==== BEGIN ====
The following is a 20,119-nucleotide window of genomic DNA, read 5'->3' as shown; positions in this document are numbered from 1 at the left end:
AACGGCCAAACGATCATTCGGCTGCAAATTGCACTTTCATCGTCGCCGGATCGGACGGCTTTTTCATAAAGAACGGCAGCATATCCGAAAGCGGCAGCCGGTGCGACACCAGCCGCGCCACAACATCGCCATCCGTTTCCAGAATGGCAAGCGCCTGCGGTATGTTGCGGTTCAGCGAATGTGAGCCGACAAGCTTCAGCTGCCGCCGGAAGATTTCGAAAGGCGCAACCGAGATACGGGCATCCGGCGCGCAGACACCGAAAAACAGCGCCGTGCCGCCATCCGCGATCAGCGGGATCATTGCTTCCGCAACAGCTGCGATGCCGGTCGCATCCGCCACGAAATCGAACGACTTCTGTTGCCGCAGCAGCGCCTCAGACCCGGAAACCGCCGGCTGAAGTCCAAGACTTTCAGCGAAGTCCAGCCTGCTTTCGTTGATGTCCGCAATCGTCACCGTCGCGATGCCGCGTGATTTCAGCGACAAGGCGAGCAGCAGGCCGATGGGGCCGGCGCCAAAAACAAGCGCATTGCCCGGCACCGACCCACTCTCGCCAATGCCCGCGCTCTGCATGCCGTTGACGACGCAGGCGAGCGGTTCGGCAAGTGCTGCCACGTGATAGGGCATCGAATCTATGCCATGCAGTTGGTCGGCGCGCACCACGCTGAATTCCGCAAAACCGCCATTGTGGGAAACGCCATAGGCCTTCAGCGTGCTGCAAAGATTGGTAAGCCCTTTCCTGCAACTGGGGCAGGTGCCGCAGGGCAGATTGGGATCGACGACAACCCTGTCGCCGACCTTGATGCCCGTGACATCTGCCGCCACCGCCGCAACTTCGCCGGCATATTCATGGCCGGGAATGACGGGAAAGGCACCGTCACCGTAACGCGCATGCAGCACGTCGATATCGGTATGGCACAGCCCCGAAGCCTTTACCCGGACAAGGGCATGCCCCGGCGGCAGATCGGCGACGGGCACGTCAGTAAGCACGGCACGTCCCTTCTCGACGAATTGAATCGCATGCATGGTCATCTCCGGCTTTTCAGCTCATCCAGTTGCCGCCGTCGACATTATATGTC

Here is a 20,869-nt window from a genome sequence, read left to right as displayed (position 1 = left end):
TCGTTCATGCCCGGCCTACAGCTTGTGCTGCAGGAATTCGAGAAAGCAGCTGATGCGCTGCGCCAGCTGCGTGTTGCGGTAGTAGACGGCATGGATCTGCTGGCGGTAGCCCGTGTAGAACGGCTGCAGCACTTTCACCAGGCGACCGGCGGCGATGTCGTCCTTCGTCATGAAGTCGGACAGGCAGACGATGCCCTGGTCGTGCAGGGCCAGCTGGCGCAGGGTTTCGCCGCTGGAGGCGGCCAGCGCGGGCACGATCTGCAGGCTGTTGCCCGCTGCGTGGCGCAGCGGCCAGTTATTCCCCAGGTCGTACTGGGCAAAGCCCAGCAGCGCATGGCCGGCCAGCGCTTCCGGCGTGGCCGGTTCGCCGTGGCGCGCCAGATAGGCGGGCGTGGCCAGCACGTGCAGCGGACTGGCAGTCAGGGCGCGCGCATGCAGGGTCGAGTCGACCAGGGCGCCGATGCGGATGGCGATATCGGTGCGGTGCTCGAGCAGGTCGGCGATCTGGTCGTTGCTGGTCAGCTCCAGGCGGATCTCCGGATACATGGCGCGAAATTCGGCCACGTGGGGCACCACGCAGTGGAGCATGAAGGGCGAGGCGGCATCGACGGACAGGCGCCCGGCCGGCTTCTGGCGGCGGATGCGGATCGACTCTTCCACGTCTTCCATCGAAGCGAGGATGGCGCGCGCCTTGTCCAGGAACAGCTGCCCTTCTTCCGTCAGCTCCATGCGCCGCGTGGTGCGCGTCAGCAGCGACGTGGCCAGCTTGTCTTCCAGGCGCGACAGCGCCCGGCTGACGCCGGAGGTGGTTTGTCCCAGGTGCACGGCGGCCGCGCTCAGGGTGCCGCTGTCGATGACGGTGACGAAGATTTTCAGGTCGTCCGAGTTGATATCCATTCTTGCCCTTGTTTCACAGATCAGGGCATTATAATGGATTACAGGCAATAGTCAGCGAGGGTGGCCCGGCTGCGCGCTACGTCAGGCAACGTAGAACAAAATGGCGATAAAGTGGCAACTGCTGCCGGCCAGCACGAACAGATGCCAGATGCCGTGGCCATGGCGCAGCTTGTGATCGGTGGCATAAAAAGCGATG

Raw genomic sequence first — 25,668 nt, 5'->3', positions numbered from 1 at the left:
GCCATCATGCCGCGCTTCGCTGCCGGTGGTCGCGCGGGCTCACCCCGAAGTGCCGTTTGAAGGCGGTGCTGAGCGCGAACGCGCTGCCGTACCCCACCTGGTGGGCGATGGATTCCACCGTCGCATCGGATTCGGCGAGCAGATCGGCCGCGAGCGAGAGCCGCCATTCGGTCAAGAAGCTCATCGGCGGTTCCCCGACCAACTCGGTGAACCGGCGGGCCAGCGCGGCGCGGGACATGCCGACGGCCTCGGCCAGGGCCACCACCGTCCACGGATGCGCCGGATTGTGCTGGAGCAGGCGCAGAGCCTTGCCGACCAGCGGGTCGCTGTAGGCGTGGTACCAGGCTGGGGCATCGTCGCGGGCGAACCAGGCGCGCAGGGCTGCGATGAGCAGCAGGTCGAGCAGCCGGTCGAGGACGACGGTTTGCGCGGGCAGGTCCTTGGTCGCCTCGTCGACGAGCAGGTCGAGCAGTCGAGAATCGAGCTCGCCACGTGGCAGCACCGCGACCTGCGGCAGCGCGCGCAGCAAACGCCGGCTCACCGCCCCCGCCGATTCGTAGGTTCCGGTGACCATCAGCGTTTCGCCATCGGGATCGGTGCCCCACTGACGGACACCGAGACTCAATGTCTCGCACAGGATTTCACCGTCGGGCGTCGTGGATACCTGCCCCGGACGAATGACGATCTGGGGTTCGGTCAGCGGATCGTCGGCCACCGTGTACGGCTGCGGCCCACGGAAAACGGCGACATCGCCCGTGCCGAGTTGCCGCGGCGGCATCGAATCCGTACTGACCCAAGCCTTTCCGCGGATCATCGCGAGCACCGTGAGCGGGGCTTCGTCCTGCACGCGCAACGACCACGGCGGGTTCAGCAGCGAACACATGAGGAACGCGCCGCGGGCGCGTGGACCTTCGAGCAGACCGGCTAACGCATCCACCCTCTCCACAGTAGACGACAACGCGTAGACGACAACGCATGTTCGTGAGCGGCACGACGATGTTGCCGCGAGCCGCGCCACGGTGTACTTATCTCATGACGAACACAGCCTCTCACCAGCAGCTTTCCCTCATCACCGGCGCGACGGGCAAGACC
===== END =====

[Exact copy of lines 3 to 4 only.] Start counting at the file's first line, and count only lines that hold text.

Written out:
Here is a 20,869-nt window from a genome sequence, read left to right as displayed (position 1 = left end):
TCGTTCATGCCCGGCCTACAGCTTGTGCTGCAGGAATTCGAGAAAGCAGCTGATGCGCTGCGCCAGCTGCGTGTTGCGGTAGTAGACGGCATGGATCTGCTGGCGGTAGCCCGTGTAGAACGGCTGCAGCACTTTCACCAGGCGACCGGCGGCGATGTCGTCCTTCGTCATGAAGTCGGACAGGCAGACGATGCCCTGGTCGTGCAGGGCCAGCTGGCGCAGGGTTTCGCCGCTGGAGGCGGCCAGCGCGGGCACGATCTGCAGGCTGTTGCCCGCTGCGTGGCGCAGCGGCCAGTTATTCCCCAGGTCGTACTGGGCAAAGCCCAGCAGCGCATGGCCGGCCAGCGCTTCCGGCGTGGCCGGTTCGCCGTGGCGCGCCAGATAGGCGGGCGTGGCCAGCACGTGCAGCGGACTGGCAGTCAGGGCGCGCGCATGCAGGGTCGAGTCGACCAGGGCGCCGATGCGGATGGCGATATCGGTGCGGTGCTCGAGCAGGTCGGCGATCTGGTCGTTGCTGGTCAGCTCCAGGCGGATCTCCGGATACATGGCGCGAAATTCGGCCACGTGGGGCACCACGCAGTGGAGCATGAAGGGCGAGGCGGCATCGACGGACAGGCGCCCGGCCGGCTTCTGGCGGCGGATGCGGATCGACTCTTCCACGTCTTCCATCGAAGCGAGGATGGCGCGCGCCTTGTCCAGGAACAGCTGCCCTTCTTCCGTCAGCTCCATGCGCCGCGTGGTGCGCGTCAGCAGCGACGTGGCCAGCTTGTCTTCCAGGCGCGACAGCGCCCGGCTGACGCCGGAGGTGGTTTGTCCCAGGTGCACGGCGGCCGCGCTCAGGGTGCCGCTGTCGATGACGGTGACGAAGATTTTCAGGTCGTCCGAGTTGATATCCATTCTTGCCCTTGTTTCACAGATCAGGGCATTATAATGGATTACAGGCAATAGTCAGCGAGGGTGGCCCGGCTGCGCGCTACGTCAGGCAACGTAGAACAAAATGGCGATAAAGTGGCAACTGCTGCCGGCCAGCACGAACAGATGCCAGATGCCGTGGCCATGGCGCAGCTTGTGATCGGTGGCATAAAAAGCGATG